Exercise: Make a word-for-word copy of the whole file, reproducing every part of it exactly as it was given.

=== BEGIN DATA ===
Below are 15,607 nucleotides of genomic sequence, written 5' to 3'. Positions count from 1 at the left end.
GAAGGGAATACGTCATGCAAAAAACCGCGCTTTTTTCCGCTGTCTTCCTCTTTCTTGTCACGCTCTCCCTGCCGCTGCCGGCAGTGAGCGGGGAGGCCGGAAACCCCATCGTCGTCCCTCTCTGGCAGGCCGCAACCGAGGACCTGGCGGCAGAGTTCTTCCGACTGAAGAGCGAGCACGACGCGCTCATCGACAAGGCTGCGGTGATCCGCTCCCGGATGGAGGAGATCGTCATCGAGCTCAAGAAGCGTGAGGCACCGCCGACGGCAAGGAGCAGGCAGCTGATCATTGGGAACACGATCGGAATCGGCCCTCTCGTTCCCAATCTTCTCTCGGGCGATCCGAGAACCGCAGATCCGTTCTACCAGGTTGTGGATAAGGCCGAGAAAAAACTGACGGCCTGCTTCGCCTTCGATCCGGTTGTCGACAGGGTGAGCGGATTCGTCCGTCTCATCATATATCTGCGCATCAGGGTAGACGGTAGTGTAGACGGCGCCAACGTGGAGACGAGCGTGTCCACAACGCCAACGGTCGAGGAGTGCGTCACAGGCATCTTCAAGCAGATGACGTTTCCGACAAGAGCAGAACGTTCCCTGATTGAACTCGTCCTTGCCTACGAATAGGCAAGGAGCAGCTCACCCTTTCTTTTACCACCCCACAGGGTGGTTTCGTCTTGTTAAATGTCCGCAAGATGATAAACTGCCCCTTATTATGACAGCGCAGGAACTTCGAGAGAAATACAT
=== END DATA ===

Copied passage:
Below are 15,607 nucleotides of genomic sequence, written 5' to 3'. Positions count from 1 at the left end.
GAAGGGAATACGTCATGCAAAAAACCGCGCTTTTTTCCGCTGTCTTCCTCTTTCTTGTCACGCTCTCCCTGCCGCTGCCGGCAGTGAGCGGGGAGGCCGGAAACCCCATCGTCGTCCCTCTCTGGCAGGCCGCAACCGAGGACCTGGCGGCAGAGTTCTTCCGACTGAAGAGCGAGCACGACGCGCTCATCGACAAGGCTGCGGTGATCCGCTCCCGGATGGAGGAGATCGTCATCGAGCTCAAGAAGCGTGAGGCACCGCCGACGGCAAGGAGCAGGCAGCTGATCATTGGGAACACGATCGGAATCGGCCCTCTCGTTCCCAATCTTCTCTCGGGCGATCCGAGAACCGCAGATCCGTTCTACCAGGTTGTGGATAAGGCCGAGAAAAAACTGACGGCCTGCTTCGCCTTCGATCCGGTTGTCGACAGGGTGAGCGGATTCGTCCGTCTCATCATATATCTGCGCATCAGGGTAGACGGTAGTGTAGACGGCGCCAACGTGGAGACGAGCGTGTCCACAACGCCAACGGTCGAGGAGTGCGTCACAGGCATCTTCAAGCAGATGACGTTTCCGACAAGAGCAGAACGTTCCCTGATTGAACTCGTCCTTGCCTACGAATAGGCAAGGAGCAGCTCACCCTTTCTTTTACCACCCCACAGGGTGGTTTCGTCTTGTTAAATGTCCGCAAGATGATAAACTGCCCCTTATTATGACAGCGCAGGAACTTCGAGAGAAATACAT